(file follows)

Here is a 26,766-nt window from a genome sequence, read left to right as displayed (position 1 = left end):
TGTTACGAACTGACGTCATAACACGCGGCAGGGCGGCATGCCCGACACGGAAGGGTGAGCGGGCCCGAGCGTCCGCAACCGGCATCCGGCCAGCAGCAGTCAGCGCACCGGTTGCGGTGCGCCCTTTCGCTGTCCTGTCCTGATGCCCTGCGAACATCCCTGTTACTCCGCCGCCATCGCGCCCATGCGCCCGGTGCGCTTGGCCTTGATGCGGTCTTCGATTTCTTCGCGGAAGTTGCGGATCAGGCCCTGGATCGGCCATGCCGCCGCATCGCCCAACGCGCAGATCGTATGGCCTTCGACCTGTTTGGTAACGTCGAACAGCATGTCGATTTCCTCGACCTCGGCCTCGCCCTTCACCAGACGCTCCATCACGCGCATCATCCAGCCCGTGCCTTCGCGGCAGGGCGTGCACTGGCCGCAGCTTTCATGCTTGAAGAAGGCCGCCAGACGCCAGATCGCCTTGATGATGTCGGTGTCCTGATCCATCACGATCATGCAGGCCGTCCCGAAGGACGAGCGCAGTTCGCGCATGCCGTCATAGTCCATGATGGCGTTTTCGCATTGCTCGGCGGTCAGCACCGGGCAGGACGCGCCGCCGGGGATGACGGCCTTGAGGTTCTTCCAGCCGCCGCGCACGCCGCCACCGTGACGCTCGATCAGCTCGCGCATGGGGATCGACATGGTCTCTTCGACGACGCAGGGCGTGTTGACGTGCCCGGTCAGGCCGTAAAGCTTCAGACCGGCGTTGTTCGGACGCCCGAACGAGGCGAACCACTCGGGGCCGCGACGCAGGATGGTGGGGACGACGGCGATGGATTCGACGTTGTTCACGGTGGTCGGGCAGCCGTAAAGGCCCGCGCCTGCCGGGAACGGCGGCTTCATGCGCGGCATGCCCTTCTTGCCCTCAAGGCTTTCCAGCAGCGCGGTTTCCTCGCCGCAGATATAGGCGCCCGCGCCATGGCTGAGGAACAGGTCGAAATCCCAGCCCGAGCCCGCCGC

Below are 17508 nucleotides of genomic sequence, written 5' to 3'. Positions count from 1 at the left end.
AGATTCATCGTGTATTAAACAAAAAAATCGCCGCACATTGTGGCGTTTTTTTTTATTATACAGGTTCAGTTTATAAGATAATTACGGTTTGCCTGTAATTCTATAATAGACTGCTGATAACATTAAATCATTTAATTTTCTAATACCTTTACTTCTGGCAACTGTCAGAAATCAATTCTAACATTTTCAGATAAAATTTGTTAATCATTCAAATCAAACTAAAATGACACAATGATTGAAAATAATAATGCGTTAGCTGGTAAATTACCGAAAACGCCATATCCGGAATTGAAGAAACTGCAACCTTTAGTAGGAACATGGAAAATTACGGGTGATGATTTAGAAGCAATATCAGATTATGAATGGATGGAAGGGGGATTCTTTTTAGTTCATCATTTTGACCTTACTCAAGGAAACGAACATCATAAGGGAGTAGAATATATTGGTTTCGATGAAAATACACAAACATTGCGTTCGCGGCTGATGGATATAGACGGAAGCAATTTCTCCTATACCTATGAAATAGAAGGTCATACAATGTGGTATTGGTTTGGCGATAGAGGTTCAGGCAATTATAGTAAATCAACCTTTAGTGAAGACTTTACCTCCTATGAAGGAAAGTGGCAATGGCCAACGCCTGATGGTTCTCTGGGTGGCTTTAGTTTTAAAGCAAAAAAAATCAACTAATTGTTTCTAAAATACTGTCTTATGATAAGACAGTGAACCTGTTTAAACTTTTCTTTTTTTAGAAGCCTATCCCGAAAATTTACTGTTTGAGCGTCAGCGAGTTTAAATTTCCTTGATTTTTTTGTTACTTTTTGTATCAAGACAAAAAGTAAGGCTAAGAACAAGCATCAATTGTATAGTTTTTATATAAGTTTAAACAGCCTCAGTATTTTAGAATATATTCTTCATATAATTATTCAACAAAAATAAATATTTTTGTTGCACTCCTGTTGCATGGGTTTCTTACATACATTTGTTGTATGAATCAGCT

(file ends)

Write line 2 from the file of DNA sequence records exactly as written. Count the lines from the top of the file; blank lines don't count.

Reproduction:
TGTTACGAACTGACGTCATAACACGCGGCAGGGCGGCATGCCCGACACGGAAGGGTGAGCGGGCCCGAGCGTCCGCAACCGGCATCCGGCCAGCAGCAGTCAGCGCACCGGTTGCGGTGCGCCCTTTCGCTGTCCTGTCCTGATGCCCTGCGAACATCCCTGTTACTCCGCCGCCATCGCGCCCATGCGCCCGGTGCGCTTGGCCTTGATGCGGTCTTCGATTTCTTCGCGGAAGTTGCGGATCAGGCCCTGGATCGGCCATGCCGCCGCATCGCCCAACGCGCAGATCGTATGGCCTTCGACCTGTTTGGTAACGTCGAACAGCATGTCGATTTCCTCGACCTCGGCCTCGCCCTTCACCAGACGCTCCATCACGCGCATCATCCAGCCCGTGCCTTCGCGGCAGGGCGTGCACTGGCCGCAGCTTTCATGCTTGAAGAAGGCCGCCAGACGCCAGATCGCCTTGATGATGTCGGTGTCCTGATCCATCACGATCATGCAGGCCGTCCCGAAGGACGAGCGCAGTTCGCGCATGCCGTCATAGTCCATGATGGCGTTTTCGCATTGCTCGGCGGTCAGCACCGGGCAGGACGCGCCGCCGGGGATGACGGCCTTGAGGTTCTTCCAGCCGCCGCGCACGCCGCCACCGTGACGCTCGATCAGCTCGCGCATGGGGATCGACATGGTCTCTTCGACGACGCAGGGCGTGTTGACGTGCCCGGTCAGGCCGTAAAGCTTCAGACCGGCGTTGTTCGGACGCCCGAACGAGGCGAACCACTCGGGGCCGCGACGCAGGATGGTGGGGACGACGGCGATGGATTCGACGTTGTTCACGGTGGTCGGGCAGCCGTAAAGGCCCGCGCCTGCCGGGAACGGCGGCTTCATGCGCGGCATGCCCTTCTTGCCCTCAAGGCTTTCCAGCAGCGCGGTTTCCTCGCCGCAGATATAGGCGCCCGCGCCATGGCTGAGGAACAGGTCGAAATCCCAGCCCGAGCCCGCCGC